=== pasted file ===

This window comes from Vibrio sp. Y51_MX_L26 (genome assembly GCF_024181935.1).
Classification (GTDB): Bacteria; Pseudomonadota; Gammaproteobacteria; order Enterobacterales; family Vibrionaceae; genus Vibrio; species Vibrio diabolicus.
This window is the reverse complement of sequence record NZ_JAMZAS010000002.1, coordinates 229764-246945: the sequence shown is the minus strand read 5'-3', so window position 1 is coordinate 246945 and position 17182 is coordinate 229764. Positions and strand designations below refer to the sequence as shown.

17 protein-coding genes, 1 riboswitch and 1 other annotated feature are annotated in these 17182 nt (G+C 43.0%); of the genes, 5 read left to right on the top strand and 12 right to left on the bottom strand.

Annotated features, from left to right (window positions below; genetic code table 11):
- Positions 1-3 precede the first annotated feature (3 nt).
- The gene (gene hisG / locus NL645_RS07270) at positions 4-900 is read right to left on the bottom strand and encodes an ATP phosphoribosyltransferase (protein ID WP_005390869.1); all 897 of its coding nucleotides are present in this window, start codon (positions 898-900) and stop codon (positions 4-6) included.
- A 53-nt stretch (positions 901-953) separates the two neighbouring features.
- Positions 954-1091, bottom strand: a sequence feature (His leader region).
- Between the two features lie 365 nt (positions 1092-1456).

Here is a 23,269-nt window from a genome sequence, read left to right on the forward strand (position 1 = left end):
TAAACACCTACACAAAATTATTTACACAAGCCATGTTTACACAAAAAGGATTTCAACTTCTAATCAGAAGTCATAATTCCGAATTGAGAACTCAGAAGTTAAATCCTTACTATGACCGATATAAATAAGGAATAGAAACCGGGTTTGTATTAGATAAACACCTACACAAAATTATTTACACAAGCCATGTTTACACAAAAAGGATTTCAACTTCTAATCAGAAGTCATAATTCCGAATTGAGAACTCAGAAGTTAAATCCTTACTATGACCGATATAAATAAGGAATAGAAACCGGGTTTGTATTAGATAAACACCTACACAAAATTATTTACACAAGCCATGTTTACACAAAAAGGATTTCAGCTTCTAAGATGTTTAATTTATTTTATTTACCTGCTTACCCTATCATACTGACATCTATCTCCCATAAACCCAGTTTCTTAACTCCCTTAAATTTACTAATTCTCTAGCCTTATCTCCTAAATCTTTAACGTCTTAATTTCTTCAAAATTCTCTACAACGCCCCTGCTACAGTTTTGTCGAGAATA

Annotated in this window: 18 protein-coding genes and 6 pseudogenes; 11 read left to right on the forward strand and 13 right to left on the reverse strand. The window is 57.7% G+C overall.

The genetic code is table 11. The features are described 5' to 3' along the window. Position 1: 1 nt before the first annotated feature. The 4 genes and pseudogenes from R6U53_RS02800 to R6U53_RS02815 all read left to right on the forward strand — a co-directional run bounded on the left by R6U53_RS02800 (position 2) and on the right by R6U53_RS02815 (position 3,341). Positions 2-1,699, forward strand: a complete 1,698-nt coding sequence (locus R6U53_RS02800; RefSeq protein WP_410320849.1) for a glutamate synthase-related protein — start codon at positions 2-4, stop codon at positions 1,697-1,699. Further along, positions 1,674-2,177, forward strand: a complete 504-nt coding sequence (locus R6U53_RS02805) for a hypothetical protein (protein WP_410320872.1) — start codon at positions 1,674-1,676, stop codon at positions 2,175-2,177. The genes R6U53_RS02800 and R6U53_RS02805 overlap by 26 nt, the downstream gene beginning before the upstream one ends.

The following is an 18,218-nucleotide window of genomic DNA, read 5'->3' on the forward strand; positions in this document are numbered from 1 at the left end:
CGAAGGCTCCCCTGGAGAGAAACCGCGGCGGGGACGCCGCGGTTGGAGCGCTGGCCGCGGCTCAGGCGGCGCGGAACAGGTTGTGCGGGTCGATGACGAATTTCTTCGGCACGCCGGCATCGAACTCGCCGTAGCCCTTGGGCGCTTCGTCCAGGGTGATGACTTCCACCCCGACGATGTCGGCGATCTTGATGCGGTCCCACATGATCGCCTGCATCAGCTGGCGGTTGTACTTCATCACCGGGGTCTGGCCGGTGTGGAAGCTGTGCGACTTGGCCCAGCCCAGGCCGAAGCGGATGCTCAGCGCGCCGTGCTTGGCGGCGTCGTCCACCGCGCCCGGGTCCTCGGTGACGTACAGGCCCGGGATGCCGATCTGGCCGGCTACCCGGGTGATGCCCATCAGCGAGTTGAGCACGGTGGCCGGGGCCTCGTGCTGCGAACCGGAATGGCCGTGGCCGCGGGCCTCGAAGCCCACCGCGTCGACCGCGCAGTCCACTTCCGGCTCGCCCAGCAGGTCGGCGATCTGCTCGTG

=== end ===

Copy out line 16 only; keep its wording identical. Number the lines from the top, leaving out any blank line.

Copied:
CGAAGGCTCCCCTGGAGAGAAACCGCGGCGGGGACGCCGCGGTTGGAGCGCTGGCCGCGGCTCAGGCGGCGCGGAACAGGTTGTGCGGGTCGATGACGAATTTCTTCGGCACGCCGGCATCGAACTCGCCGTAGCCCTTGGGCGCTTCGTCCAGGGTGATGACTTCCACCCCGACGATGTCGGCGATCTTGATGCGGTCCCACATGATCGCCTGCATCAGCTGGCGGTTGTACTTCATCACCGGGGTCTGGCCGGTGTGGAAGCTGTGCGACTTGGCCCAGCCCAGGCCGAAGCGGATGCTCAGCGCGCCGTGCTTGGCGGCGTCGTCCACCGCGCCCGGGTCCTCGGTGACGTACAGGCCCGGGATGCCGATCTGGCCGGCTACCCGGGTGATGCCCATCAGCGAGTTGAGCACGGTGGCCGGGGCCTCGTGCTGCGAACCGGAATGGCCGTGGCCGCGGGCCTCGAAGCCCACCGCGTCGACCGCGCAGTCCACTTCCGGCTCGCCCAGCAGGTCGGCGATCTGCTCGTG